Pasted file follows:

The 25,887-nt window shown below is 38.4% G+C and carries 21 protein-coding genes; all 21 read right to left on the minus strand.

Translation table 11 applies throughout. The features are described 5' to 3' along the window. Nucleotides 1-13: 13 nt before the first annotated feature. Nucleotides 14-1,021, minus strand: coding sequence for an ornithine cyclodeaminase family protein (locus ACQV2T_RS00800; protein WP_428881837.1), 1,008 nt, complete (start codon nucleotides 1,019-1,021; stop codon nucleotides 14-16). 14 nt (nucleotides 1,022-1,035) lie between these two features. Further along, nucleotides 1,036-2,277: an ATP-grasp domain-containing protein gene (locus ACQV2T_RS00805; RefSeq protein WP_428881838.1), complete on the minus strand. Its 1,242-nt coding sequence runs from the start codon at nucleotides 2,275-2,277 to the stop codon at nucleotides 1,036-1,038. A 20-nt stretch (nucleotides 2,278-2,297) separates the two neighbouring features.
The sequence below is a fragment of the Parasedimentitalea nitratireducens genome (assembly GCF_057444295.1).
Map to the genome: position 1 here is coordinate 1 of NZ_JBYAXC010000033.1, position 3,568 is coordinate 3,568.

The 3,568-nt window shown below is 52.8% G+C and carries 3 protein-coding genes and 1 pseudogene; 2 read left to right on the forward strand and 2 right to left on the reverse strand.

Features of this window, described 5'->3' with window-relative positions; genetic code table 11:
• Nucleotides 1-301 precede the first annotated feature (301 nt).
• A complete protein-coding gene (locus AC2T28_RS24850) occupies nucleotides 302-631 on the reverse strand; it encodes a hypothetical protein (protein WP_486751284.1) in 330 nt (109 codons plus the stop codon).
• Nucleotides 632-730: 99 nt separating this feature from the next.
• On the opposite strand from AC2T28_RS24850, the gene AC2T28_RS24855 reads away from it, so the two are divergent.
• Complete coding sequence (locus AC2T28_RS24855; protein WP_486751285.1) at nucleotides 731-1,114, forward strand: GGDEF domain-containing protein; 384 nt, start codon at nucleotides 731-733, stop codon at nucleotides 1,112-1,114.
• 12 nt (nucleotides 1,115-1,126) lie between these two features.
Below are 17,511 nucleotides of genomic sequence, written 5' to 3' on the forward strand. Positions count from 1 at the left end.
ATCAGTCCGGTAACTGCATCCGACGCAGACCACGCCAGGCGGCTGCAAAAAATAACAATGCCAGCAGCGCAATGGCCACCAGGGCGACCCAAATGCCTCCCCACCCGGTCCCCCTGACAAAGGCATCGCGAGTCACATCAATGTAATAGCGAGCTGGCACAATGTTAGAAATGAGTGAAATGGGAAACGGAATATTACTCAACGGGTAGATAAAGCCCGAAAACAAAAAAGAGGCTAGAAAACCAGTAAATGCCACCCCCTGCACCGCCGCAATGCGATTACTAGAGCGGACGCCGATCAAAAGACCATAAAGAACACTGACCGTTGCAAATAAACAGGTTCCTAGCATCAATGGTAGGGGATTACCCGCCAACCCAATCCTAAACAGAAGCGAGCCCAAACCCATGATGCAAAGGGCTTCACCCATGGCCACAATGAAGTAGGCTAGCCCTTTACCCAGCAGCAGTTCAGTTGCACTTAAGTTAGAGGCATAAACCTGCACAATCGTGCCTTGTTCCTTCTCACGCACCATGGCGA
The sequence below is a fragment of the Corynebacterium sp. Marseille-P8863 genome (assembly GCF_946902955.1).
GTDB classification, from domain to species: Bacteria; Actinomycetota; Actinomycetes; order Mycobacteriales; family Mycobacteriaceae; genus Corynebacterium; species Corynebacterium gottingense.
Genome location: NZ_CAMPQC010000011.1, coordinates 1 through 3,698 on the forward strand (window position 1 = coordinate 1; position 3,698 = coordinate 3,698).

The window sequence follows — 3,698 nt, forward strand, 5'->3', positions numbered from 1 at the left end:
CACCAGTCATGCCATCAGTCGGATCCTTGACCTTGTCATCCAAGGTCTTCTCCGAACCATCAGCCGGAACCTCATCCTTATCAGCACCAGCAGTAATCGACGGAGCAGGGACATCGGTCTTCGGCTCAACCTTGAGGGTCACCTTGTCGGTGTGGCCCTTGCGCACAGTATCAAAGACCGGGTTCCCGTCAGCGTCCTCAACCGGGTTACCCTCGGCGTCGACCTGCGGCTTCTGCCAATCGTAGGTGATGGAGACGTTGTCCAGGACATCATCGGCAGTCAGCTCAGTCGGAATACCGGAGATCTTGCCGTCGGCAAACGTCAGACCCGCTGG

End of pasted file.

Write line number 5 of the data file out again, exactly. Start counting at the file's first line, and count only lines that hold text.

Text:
The 3,568-nt window shown below is 52.8% G+C and carries 3 protein-coding genes and 1 pseudogene; 2 read left to right on the forward strand and 2 right to left on the reverse strand.